Sirius XM Continues Reducing Debt

| About: Sirius XM (SIRI)

Back in February of 2011 when Sirius XM (NASDAQ:SIRI) held its 2010 year end conference call, CEO Mel Karmazin spoke about the cash generating machine that the company was becoming.

The opportunity for acquiring new customers is growing both through additional improvements in the auto sector as well as the used car opportunity we've spoken about. The combination of these two factors should allow us to generate steady top-line growth over the next several years, then slap that expectation against the strong operational leverage characteristics of this business and we should be a significant free cash flow generator over the next several years.

...So the obvious question that arises from this is what will we do with the cash that we accumulate over time. There are only three things a company can deal with a significant amount of excess cash, pay down debt, buy assets to grow the business or return capital to the shareholders.

...assume we keep leverage at a modest level like 3x adjusted EBITDA. In that case, we clearly would not be diverting much of the future cash generation toward reducing debt. In fact, we might more likely increase gross indebtedness over time as we continue to grow the business. So will we buy assets with our excess cash? Perhaps, but we haven't seen anything yet that's worthy of any meaningful investment or acquisition. Then will we return capital to shareholders, although I certainly can't quantify the amount or the timing for this, I think it is reasonable to expect that the company will return capital to shareholders over time.

During 2011 the company retired its 3.25% convertible note, reducing its debt by $0.2 billion. Fast forward to the conference call that took place earlier this week. CFO David Frear stated:

We finished the quarter with $747 million in cash. Net debt to EBITDA improved to 2.9x from 3.1x at year-end. Through today, we have repurchased $130 million face amount of our 9.75% and 13% notes. The 9.75% notes are callable in September, and the 13% notes are due in the middle of next summer, that's 2013. We'll continue to look for opportunities to either repurchase or refinance debt on favorable [*] terms.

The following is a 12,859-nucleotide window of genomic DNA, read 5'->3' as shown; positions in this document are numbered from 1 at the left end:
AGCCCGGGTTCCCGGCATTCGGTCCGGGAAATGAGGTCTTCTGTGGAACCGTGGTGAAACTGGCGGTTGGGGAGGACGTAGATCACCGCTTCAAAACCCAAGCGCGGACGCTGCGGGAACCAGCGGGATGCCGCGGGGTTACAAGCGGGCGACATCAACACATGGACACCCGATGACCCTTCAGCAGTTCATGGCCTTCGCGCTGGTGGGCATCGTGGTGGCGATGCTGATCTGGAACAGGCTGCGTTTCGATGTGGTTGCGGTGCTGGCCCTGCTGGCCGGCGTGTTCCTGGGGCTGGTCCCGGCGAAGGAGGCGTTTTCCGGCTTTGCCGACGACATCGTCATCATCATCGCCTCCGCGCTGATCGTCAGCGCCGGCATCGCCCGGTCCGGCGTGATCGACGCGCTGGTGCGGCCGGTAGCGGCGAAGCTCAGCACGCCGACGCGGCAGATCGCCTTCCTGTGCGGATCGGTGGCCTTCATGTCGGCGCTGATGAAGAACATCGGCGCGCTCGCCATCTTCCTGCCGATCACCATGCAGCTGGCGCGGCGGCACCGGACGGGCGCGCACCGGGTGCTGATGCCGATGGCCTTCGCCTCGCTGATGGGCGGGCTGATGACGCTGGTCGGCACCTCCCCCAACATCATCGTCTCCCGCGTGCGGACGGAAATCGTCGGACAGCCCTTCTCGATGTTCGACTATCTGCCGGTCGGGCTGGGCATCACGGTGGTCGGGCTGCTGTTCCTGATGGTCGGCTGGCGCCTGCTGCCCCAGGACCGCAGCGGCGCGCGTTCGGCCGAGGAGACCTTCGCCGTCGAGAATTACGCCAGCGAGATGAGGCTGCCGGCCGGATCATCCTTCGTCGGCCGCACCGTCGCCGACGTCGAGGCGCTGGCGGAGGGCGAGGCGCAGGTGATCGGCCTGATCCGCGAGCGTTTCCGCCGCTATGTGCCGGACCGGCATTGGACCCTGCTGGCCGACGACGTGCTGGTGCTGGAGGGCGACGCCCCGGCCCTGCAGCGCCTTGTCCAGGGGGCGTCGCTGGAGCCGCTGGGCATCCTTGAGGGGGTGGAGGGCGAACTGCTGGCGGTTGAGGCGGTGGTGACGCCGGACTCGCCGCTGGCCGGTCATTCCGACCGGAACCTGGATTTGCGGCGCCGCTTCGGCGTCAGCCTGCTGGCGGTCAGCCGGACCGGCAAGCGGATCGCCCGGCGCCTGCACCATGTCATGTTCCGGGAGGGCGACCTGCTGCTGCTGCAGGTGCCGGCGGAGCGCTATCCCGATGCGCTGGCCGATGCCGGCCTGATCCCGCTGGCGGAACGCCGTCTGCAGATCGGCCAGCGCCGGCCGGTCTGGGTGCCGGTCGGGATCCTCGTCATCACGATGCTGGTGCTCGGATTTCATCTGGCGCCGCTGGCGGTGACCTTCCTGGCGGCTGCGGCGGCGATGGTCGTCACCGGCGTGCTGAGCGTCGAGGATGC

*Transcript reads "refinance debt unfavorable," although the context and careful listening clearly indicates he states " refinance debt on favorable"

Note that Frear stated that "Net debt to EBITDA improved to 2.9x from 3.1x at year-end." This is a figure below Karmazin's stated objective of 3x. So is the company preparing to take on more debt? Obviously this is no longer the case.

The 13% notes were issued with a total face value of $778.5 million and the 9.75% notes with a total face value of $257 million, for a combined total of $1,035.5 million. The 10Q showed the balance on the two issues at $744.246 million and $224.428 million at the end of Q1, for a total of $968.7 million. This shows that a total of $66.8 million of face value had been repurchased through the end of Q1.

Since Frear stated that "we have repurchased $130 million face amount," it means that the repurchases have continued during the current quarter, and may even be accelerating. The math shows $130 million - $66.8 million = $63.2 million worth of the notes were repurchased in the month of April.

During the Q&A of the conference call, Karmazin was still calling for returning cash to shareholders, but appears to be moderating his position.

We believe that a good use of our cash, certainly, would be to return capital to our shareholders. We've said that before, nothing has changed. ... So we will continue to be opportunistic as debt is offered to us for us to reduce our more expensive debt. As we are sitting with the cash, we're not getting very much interest, obviously, on that cash. And by retiring some of the debt, as David talked, about makes really good sense for our investors to do while we continue to build up cash in a significant way to consider returning capital to shareholders when the Board makes that decision.


Karmazin had stated "...we clearly would not be diverting much of the future cash generation toward reducing debt. In fact, we might more likely increase gross indebtedness over time as we continue to grow the business." Currently the company is using cash to pay down debt. And while Karmazin still favors returning capital to shareholders, the board has clearly not reached that decision at the current time.

Disclosure: I am long SIRI.

Additional disclosure: I have $3 January 2013 covered calls against most of my Sirius position, as well as some $2 and $2.50 January 2013 covered calls. I may initiate (or close) a buy stock/sell option position in Sirius, discussed in another article, at any time.